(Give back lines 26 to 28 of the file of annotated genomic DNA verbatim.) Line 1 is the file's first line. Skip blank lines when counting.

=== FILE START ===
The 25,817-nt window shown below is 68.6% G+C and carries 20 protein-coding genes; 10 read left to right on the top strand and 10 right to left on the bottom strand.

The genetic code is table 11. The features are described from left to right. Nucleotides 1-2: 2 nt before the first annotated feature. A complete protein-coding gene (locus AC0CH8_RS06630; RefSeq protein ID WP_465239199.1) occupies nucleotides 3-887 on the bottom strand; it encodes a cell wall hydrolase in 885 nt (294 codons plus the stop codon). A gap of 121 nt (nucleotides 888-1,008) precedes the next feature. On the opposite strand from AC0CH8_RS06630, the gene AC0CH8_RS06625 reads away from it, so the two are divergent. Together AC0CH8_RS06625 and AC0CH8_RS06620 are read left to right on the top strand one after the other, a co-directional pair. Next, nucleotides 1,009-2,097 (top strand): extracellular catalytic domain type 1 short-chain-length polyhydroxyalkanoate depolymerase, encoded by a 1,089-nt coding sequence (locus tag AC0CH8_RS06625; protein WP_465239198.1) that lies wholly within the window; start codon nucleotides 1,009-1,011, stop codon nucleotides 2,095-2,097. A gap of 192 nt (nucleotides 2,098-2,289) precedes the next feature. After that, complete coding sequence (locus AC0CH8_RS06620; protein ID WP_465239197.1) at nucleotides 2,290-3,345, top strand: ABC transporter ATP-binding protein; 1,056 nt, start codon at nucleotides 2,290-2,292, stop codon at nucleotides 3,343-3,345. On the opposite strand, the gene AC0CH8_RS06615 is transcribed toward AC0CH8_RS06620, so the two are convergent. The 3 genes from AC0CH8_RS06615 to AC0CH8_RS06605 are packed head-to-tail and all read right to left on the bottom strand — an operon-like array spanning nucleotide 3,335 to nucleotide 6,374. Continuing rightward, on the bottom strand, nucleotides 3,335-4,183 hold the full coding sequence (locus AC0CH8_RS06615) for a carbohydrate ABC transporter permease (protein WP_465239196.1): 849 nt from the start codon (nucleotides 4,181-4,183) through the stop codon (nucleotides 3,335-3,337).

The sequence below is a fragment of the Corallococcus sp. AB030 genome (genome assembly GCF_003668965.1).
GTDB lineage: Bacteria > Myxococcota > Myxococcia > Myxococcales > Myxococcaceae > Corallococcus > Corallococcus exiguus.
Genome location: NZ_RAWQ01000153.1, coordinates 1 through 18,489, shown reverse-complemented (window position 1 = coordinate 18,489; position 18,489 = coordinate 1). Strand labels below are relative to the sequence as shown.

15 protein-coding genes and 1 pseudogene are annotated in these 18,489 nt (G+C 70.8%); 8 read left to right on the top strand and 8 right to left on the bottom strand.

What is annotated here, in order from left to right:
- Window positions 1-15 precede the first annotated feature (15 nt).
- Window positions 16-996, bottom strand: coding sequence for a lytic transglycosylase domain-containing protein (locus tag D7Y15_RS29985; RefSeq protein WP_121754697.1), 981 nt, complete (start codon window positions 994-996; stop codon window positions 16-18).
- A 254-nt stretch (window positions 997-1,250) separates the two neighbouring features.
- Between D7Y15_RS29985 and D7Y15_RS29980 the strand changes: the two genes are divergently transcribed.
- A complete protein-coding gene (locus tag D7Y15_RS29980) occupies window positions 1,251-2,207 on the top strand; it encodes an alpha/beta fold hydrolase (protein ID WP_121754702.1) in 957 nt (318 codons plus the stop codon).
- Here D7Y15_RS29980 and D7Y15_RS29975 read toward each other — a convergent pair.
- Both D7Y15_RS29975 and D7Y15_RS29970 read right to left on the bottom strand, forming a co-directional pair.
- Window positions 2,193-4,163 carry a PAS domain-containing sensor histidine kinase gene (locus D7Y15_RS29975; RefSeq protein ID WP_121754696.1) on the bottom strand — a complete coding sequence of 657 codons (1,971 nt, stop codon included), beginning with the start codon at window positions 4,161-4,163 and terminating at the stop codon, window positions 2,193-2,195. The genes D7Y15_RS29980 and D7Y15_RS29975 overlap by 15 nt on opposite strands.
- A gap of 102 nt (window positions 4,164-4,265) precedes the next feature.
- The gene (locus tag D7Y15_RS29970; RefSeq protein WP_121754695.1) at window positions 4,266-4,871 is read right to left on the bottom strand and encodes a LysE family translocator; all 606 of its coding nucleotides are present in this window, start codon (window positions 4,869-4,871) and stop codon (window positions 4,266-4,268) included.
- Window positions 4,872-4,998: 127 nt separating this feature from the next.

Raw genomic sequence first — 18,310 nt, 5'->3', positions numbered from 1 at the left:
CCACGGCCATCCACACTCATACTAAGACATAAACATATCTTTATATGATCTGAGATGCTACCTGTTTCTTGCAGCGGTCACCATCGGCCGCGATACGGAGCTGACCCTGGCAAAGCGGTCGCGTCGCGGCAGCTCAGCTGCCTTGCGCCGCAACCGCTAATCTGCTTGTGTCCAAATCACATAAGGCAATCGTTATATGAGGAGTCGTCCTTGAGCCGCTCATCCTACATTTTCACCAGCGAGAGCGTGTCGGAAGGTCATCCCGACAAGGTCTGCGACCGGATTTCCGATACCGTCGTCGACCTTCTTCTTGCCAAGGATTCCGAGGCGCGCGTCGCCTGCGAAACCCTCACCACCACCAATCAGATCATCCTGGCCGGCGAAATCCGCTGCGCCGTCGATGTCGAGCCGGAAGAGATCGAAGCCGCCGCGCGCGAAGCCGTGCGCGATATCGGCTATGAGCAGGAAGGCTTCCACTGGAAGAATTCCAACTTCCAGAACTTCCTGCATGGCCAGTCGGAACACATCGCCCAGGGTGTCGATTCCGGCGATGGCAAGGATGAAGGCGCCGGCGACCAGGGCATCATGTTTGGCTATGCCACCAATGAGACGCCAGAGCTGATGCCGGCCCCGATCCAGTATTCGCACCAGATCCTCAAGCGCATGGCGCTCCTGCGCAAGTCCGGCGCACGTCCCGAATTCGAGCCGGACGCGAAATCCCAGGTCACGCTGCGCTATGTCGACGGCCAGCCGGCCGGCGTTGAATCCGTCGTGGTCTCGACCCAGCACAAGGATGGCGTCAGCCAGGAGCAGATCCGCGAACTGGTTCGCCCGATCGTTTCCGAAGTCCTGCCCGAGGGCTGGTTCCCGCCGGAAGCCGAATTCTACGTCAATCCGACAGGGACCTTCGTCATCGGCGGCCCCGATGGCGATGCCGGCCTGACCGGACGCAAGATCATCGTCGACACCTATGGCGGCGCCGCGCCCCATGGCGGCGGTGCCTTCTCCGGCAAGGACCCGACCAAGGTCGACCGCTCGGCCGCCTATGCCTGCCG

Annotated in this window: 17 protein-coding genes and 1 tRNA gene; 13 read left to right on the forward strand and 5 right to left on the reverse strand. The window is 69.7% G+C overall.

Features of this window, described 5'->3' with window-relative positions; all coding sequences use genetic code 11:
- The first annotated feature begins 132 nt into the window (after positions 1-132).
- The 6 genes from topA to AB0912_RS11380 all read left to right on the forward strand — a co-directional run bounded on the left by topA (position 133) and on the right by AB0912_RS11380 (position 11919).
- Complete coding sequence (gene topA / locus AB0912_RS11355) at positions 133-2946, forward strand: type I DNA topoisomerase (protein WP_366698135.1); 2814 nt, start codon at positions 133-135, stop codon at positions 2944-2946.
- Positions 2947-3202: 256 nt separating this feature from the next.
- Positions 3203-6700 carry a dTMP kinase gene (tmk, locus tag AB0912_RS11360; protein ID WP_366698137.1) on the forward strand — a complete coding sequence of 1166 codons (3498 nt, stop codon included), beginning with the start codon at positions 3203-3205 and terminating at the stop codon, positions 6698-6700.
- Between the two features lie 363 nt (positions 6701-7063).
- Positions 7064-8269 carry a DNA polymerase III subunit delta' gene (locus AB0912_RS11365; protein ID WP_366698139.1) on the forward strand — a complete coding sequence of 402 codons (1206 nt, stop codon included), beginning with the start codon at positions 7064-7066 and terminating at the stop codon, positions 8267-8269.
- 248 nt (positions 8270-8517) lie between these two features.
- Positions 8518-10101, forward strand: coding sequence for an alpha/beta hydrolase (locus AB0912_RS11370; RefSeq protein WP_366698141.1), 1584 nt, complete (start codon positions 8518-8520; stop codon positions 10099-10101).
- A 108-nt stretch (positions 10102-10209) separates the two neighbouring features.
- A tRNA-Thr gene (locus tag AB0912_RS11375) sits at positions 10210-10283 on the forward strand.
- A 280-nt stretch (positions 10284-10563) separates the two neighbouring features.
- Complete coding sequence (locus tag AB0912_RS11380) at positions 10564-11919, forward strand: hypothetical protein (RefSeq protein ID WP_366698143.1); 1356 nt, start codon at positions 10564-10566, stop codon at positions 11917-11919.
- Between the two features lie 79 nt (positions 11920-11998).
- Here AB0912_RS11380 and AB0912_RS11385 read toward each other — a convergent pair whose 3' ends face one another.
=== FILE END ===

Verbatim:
- Positions 2947-3202: 256 nt separating this feature from the next.
- Positions 3203-6700 carry a dTMP kinase gene (tmk, locus tag AB0912_RS11360; protein ID WP_366698137.1) on the forward strand — a complete coding sequence of 1166 codons (3498 nt, stop codon included), beginning with the start codon at positions 3203-3205 and terminating at the stop codon, positions 6698-6700.
- Between the two features lie 363 nt (positions 6701-7063).